These files complement autohandlers. Their purpose is similar, in that they will automatically kick in to handle certain requests. Say you have a blog with URL-s like this: /blog/yyyy/mm/dd/post-title. This URL would normally map to the following template:


but for making a blog it's best to store entries in a database, so you wouldn't really have that directory structure and template.

Dhandlers exist to facilitate this. You'd place a file called dhandler.syt in ROOT/blog/ and the content might be like the following:

;; you'll have to supply the function fetch-blog-entry from Common Lisp
;; we'll look later into how to do this.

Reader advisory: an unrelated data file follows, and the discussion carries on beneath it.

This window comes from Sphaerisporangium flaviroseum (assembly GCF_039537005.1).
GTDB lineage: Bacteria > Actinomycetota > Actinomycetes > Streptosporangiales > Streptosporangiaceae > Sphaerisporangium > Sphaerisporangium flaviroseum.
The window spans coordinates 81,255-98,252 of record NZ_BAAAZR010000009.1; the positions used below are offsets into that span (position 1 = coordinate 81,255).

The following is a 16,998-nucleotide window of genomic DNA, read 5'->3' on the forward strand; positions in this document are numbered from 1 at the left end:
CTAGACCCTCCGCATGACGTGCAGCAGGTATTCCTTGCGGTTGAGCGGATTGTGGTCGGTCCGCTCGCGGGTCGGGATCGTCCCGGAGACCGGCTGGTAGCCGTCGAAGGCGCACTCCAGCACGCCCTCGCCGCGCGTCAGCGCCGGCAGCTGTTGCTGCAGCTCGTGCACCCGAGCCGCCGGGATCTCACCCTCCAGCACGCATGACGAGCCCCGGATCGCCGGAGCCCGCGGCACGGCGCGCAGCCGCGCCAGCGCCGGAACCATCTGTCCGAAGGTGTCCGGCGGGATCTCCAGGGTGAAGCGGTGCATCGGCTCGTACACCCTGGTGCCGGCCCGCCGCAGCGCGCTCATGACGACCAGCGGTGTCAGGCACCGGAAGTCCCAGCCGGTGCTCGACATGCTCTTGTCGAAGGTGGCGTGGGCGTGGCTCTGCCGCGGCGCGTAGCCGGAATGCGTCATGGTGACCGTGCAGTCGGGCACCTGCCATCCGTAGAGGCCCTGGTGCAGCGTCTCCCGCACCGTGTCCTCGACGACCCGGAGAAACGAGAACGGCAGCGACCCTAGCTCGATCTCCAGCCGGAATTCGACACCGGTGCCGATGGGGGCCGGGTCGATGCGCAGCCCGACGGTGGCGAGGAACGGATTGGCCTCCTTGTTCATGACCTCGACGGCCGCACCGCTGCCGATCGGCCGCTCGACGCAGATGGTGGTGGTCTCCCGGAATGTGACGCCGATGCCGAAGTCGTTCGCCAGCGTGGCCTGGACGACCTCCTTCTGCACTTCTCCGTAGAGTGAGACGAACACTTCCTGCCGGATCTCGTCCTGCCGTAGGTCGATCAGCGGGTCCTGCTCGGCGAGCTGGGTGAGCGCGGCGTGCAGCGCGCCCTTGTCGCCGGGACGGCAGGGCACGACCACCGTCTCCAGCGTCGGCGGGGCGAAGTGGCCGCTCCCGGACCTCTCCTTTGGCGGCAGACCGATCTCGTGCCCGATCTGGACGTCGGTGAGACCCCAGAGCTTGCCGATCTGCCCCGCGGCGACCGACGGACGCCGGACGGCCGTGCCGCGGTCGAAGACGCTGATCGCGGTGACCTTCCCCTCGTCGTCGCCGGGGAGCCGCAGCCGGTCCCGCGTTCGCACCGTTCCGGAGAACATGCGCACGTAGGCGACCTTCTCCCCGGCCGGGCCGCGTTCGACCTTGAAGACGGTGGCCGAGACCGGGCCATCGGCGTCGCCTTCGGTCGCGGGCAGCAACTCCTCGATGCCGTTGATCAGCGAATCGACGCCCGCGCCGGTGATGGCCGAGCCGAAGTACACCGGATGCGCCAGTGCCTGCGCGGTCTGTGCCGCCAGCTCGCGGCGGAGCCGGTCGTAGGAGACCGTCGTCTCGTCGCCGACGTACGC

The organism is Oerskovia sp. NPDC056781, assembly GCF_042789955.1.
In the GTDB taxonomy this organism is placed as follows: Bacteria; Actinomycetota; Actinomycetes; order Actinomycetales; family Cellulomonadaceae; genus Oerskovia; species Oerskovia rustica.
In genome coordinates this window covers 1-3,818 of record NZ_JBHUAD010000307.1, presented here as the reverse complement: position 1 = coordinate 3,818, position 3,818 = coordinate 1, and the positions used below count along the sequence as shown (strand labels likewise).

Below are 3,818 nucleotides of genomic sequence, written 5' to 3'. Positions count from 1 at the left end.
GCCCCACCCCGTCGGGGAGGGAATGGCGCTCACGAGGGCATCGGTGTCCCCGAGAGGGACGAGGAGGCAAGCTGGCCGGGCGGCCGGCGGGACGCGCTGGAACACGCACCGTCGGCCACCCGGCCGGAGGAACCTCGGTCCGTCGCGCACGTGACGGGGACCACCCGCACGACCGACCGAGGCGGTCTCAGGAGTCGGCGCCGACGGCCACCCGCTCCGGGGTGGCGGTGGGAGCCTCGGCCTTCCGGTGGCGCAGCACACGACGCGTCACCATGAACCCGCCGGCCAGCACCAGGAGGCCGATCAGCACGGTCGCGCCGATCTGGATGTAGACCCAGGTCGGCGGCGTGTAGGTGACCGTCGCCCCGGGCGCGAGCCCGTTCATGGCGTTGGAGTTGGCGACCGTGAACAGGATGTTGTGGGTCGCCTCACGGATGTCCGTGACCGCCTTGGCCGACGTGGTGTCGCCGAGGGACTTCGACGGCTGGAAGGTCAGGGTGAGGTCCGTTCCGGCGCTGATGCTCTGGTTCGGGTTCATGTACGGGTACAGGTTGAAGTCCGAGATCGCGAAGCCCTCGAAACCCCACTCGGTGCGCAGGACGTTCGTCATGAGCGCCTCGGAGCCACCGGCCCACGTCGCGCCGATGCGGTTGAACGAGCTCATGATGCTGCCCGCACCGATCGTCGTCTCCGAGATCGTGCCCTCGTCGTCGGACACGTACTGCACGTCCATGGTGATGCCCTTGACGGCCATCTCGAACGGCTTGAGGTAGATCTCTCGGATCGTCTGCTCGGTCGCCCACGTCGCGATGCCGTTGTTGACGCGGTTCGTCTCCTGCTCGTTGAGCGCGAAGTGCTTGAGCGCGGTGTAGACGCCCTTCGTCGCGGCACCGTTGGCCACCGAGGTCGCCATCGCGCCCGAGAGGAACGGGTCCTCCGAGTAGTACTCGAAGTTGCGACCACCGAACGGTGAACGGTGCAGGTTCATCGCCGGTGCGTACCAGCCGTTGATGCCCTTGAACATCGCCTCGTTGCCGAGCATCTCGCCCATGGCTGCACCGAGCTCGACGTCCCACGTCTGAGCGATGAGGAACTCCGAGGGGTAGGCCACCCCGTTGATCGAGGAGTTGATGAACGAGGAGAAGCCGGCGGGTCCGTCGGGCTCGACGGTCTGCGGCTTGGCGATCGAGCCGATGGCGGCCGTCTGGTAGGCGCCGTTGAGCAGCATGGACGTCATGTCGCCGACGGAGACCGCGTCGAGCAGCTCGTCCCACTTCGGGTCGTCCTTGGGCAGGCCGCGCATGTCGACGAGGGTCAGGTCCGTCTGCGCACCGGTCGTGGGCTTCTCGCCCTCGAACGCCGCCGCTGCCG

{(let ((entry (fetch-blog-entry (http/script-name))))
   (if entry
     ;; display blog post
       <div class="blog-post">
         <div class="body">{entry.body}</div>
     ;; not found, show error page
       <h1>404 Not found</h1>
         We couldn't find this entry:
       {[http/set-status 404]}

The function http/script-name will return the request path, i.e. blog/yyyy/mm/dd/post-title, so using that you can locate in the database the entry. On the other hand, if it's not found we're setting the 404 status using http/set-status.

That's just one way to do it; there are multiple variants, for example you can easily install a custom handler for the "/blog/..." URLs from Common Lisp; there you'd fetch the entry from DB and delegate to a proper template if it found, or show the 404 otherwise.

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